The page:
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Chris Duffin is a dominant force in both raw and multi-ply lifting, He currently held the all-time raw (with wraps) world record with a 881-pound squat at 220-pounds bodyweight. In 2014, he posted a raw total of 2061 pounds in the 220-pound class. In addition to his own competitive success, he has been the owner and coach of Kabuki Power in Portland, Oregon since 2008. Chris Duffin holds a bachelor’s degree in engineering from The Oregon Institute of Technology and an MBA from The University of Phoenix. Duffin approaches powerlifting at a level of technical efficiency that is unsurpassed. His insight into training has helped many of his students go on to success beyond their expectations.

My wife is convinced that it is my goal to break something when I go extreme rock crawling and off-roading. While she isn’t right, she isn’t entirely wrong.

A big piece of the rock crawling/off-roading sport for me is trying to anticipate every failure point and then find a way to make it unbreakable. The goal is to make it out unscathed, but you never find out if you succeeded or what you overlooked unless you push past the limits. Training isn’t much different. The exception is that you try to stay within the limits or you risk actually breaking your body. It is the same that we try to anticipate failure points and build an unbreakable machine of a body.

You constantly analyze your body’s strengths, weaknesses, imbalances, and technical flaws, then develop a strategic game plan to address them. This plan is tested at a meet or in the gym testing a new PR. Good lifters gather more information from these testing experiences and go back to the drawing board to begin anew and make the machine even better.


The goal during this process is never to break the body, but it does occasionally happen. This is when the journey goes wrong or ends for most people.

When I break down four-wheeling, I don’t sit and wait to be rescued. I don’t wait for my rig to be delivered to my shop and sit in the dark and med it myself. These breakdowns are when the real work begins: field welds, JB welding, Ujoints, removing axle shafts or drivelines, or even strapping a tree to where you tired used to be to function as a skid. You put temporary patches in place so that you can triage the situation and get to a point where you’re capable of doing the real fixes.

How did you get strong to begin with? How did you make your body perform better? You used movement and progressively loaded it. Why then should your methods change when you’re broken? The rules don’t change. More damage is done by inactivity. When reaching past our capabilities and injuring ourselves, do we finally realize how much work is really involved in realizing full potential? With that realization, does the injury then allow for an excuse, an easy out before the real work begins?

I believe, to many, it is an excuse. For others, it’s a lack of knowledge. Through the years, I have met many people that were as strong as I am before their debilitating (back, knee, shoulder, etc.) injury derailed their lifting careers. They were great, until an injury assigned them a life of mediocrity in television watching, beer drinking, and belly growing.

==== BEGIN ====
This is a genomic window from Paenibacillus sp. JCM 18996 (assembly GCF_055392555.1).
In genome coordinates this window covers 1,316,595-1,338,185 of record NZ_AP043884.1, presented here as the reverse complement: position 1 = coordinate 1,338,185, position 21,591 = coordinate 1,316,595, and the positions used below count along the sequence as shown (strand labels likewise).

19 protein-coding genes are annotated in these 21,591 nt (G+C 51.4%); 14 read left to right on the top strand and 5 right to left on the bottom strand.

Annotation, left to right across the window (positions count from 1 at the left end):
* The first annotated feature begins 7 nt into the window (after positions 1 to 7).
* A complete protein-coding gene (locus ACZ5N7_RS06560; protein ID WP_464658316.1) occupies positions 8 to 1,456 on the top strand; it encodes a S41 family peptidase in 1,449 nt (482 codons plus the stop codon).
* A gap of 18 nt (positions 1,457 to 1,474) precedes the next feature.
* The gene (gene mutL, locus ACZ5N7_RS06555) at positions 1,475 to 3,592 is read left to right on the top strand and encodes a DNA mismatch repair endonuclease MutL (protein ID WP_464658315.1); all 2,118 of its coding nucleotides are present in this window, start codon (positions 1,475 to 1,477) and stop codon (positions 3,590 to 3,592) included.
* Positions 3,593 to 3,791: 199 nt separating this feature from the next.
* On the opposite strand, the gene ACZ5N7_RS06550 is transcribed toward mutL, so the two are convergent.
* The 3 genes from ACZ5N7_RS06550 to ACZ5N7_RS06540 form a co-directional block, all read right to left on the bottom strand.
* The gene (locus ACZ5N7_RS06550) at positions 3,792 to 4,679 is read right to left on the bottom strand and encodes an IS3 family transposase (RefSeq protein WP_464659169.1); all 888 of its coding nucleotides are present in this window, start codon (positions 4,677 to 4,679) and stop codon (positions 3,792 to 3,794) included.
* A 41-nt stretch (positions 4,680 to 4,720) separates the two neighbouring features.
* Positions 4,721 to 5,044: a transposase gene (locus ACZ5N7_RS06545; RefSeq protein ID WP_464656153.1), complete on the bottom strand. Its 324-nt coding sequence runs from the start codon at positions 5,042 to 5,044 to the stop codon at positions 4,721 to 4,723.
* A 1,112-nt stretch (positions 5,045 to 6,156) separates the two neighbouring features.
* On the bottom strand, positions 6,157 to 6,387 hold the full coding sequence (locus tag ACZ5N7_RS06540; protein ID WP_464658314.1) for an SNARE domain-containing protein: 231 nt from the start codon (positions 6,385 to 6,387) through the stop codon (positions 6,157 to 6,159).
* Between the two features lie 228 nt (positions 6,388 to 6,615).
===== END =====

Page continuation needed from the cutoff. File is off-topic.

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A lot of people reading this probably think that I’m simply young and haven’t suffered like others have. But I have. I have herniated multiple discs, ripped three muscles from the bone, had numerous muscle tears, and can give you a long list of “career ending” injuries I have worked through. I have coached a number of other athletes to overcome herniated discs and hit PRs within months. Some have even competed on the national stage within weeks or months of this type of trauma. No matter what the injury, using consistent movement is always part of the rehab.

I do not suggest old school push through the pain. This approach is a downward spiral. Just as with the off-road analogy, mitigate the damage first and then move to fixing the problem:

  • Modify movement to prevent worsening.
  • Push limits of movement but not into pain.
  • Increase movement in progressive manner but not into pain.
  • Being progressively loading movement but not into pain.
  • Quality of movement must be of critical importance in every step.

In a recent class with rehab specialists, I heard one specialist explain to another how he was just now beginning to make his comeback from a herniated disc. I showed him a video of one of my female lifters squatting 450 pounds for reps, pain-free, eight weeks after a herniated disc. She never stopped moving and daily did the work assigned by a rehab specialist and me. She did not look for an excuse and did not allow herself to be broken like others would assume in that situation.

Too many lifters look for an excuse or an easy way out. There is no easy way out. Believe there is a way, find the path, and then consistently do the work. Excuses and mediocrity are choices.

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There are debilitating injuries. I challenge you to question just how broken you are, because I don’t think you’re as broken as you think are you.

Author’s Note: If you’re working on rehab, I suggest you do the work of finding a good specialist to help you. Quality movement is critical. Unfortunately, it is rare to find athletes or coaches that really know what that means, how to cue it, or how to coach it. Even among clinical specialists, this is not an everyday occurrence. For this reason, I will continue to be involved in publishing content and teaching directly via seminars and other methods.

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